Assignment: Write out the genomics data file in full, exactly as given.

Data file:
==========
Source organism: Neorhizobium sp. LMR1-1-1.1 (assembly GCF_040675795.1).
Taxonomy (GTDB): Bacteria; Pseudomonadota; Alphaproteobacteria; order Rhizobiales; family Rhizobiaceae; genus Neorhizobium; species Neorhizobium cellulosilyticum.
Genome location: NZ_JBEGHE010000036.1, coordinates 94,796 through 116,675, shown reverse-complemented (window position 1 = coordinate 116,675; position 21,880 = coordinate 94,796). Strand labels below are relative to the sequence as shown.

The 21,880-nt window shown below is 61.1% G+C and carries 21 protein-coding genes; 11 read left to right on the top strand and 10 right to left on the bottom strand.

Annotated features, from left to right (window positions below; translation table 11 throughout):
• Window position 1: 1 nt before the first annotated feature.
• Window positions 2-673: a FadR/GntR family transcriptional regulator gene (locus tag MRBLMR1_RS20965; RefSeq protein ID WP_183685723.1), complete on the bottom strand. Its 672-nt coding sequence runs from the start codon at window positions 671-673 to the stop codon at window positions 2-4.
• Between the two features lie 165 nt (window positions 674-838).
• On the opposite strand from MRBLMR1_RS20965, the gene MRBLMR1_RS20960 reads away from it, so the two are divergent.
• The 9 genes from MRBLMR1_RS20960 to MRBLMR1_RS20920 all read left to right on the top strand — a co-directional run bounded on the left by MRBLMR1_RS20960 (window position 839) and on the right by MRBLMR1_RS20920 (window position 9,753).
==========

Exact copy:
Source organism: Neorhizobium sp. LMR1-1-1.1 (assembly GCF_040675795.1).
Taxonomy (GTDB): Bacteria; Pseudomonadota; Alphaproteobacteria; order Rhizobiales; family Rhizobiaceae; genus Neorhizobium; species Neorhizobium cellulosilyticum.
Genome location: NZ_JBEGHE010000036.1, coordinates 94,796 through 116,675, shown reverse-complemented (window position 1 = coordinate 116,675; position 21,880 = coordinate 94,796). Strand labels below are relative to the sequence as shown.

The 21,880-nt window shown below is 61.1% G+C and carries 21 protein-coding genes; 11 read left to right on the top strand and 10 right to left on the bottom strand.

Annotated features, from left to right (window positions below; translation table 11 throughout):
• Window position 1: 1 nt before the first annotated feature.
• Window positions 2-673: a FadR/GntR family transcriptional regulator gene (locus tag MRBLMR1_RS20965; RefSeq protein ID WP_183685723.1), complete on the bottom strand. Its 672-nt coding sequence runs from the start codon at window positions 671-673 to the stop codon at window positions 2-4.
• Between the two features lie 165 nt (window positions 674-838).
• On the opposite strand from MRBLMR1_RS20965, the gene MRBLMR1_RS20960 reads away from it, so the two are divergent.
• The 9 genes from MRBLMR1_RS20960 to MRBLMR1_RS20920 all read left to right on the top strand — a co-directional run bounded on the left by MRBLMR1_RS20960 (window position 839) and on the right by MRBLMR1_RS20920 (window position 9,753).